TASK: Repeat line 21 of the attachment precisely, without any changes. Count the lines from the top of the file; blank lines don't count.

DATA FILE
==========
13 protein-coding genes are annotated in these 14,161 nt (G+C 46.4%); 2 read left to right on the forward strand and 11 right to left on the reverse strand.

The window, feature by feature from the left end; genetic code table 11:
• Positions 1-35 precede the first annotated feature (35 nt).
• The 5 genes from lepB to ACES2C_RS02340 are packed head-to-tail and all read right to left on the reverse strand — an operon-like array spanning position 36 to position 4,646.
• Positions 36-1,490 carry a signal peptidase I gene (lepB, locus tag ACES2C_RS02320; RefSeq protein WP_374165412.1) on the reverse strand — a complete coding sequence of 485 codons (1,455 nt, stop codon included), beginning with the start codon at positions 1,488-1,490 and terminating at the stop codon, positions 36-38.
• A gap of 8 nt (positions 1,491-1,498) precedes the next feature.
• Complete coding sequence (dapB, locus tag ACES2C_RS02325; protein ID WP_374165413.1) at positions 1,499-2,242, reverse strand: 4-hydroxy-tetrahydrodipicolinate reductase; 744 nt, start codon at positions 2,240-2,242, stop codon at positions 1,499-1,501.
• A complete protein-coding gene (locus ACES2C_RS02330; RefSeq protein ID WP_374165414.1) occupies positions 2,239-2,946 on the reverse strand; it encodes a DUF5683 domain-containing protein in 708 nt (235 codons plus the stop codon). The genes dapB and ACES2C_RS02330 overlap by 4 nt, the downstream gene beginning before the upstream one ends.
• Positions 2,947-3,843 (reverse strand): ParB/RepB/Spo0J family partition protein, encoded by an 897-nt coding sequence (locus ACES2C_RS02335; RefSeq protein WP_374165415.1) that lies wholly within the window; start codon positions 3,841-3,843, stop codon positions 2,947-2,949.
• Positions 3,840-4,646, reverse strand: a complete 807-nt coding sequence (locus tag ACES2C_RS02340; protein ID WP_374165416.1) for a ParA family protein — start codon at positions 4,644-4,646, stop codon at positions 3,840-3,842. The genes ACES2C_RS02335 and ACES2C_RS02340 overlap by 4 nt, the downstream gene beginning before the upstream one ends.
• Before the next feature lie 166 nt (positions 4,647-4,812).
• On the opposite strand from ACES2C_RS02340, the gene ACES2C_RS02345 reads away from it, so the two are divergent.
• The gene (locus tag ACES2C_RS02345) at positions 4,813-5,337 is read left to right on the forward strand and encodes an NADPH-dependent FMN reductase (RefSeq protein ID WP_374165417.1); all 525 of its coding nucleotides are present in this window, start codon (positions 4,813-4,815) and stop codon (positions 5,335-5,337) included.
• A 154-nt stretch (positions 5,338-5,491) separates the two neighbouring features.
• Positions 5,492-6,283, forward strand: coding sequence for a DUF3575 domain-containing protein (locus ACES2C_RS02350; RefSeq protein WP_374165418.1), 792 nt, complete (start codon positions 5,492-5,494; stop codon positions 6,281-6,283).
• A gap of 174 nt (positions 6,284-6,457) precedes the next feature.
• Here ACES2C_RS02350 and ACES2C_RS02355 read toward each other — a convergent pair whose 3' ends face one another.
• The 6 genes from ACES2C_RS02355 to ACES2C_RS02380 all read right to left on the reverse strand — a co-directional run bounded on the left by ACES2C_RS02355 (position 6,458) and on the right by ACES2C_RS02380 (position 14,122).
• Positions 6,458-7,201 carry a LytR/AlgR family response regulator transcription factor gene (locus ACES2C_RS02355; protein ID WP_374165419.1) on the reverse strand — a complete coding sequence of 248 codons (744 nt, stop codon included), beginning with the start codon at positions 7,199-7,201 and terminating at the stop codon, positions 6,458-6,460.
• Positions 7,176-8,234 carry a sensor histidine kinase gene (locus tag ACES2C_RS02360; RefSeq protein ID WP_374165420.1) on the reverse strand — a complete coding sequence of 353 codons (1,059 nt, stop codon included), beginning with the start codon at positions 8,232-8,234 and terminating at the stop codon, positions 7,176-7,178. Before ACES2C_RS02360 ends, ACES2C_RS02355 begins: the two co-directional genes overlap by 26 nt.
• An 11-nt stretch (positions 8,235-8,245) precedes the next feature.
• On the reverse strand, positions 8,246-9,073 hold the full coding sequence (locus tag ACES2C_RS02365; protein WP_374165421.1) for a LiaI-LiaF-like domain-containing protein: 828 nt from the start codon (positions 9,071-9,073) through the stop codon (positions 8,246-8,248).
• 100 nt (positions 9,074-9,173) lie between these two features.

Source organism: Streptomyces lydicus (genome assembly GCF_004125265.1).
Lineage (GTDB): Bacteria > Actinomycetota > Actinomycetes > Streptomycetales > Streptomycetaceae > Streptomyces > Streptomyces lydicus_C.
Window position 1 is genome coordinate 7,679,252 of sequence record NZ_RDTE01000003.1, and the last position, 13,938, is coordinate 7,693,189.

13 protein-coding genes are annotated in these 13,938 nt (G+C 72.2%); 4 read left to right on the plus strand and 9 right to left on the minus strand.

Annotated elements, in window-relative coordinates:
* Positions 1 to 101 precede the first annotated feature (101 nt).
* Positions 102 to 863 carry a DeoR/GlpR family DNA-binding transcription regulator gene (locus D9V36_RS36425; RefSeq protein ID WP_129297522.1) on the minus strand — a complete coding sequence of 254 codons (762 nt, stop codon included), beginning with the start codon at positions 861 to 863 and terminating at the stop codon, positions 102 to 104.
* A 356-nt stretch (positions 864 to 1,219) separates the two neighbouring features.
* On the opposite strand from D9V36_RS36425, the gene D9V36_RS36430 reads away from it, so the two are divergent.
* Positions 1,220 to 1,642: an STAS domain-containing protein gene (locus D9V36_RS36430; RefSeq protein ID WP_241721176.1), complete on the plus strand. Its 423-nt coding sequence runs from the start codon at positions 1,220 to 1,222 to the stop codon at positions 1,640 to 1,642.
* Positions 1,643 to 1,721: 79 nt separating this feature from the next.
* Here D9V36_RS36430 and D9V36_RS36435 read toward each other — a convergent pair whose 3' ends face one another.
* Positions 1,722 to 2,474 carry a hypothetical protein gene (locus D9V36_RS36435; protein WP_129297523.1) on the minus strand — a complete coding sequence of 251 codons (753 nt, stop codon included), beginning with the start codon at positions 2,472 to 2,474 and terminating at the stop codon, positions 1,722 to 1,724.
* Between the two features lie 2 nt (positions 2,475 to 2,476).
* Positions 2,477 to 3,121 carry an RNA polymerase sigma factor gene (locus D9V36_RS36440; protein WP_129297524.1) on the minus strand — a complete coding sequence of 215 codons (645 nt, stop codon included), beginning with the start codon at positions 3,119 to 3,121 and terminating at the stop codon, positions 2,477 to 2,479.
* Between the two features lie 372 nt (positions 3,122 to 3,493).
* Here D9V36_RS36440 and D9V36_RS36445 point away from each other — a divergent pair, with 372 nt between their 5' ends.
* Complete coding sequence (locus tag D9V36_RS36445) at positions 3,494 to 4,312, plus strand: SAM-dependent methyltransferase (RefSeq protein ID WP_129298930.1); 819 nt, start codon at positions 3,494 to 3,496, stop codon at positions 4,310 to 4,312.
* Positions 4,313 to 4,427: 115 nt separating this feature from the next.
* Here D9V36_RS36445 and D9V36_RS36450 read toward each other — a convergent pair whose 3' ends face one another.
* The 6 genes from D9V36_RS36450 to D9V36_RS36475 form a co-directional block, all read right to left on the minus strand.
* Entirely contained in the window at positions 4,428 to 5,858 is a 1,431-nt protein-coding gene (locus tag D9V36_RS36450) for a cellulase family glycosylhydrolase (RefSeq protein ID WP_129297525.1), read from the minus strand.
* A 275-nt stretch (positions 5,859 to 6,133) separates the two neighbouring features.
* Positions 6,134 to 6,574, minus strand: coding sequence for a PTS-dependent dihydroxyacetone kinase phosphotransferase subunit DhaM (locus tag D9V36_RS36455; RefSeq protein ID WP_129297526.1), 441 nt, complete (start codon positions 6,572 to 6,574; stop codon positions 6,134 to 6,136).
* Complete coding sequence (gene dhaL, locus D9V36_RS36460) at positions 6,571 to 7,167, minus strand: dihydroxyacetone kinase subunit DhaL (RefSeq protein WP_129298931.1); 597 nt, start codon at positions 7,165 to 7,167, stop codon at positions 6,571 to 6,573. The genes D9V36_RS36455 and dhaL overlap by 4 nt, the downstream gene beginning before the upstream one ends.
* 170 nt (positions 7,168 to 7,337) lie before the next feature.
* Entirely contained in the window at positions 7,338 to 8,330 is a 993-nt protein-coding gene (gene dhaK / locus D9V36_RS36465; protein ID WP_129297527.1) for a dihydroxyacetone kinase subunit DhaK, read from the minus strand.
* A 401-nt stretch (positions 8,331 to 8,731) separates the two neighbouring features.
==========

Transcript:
• An 11-nt stretch (positions 8,235-8,245) precedes the next feature.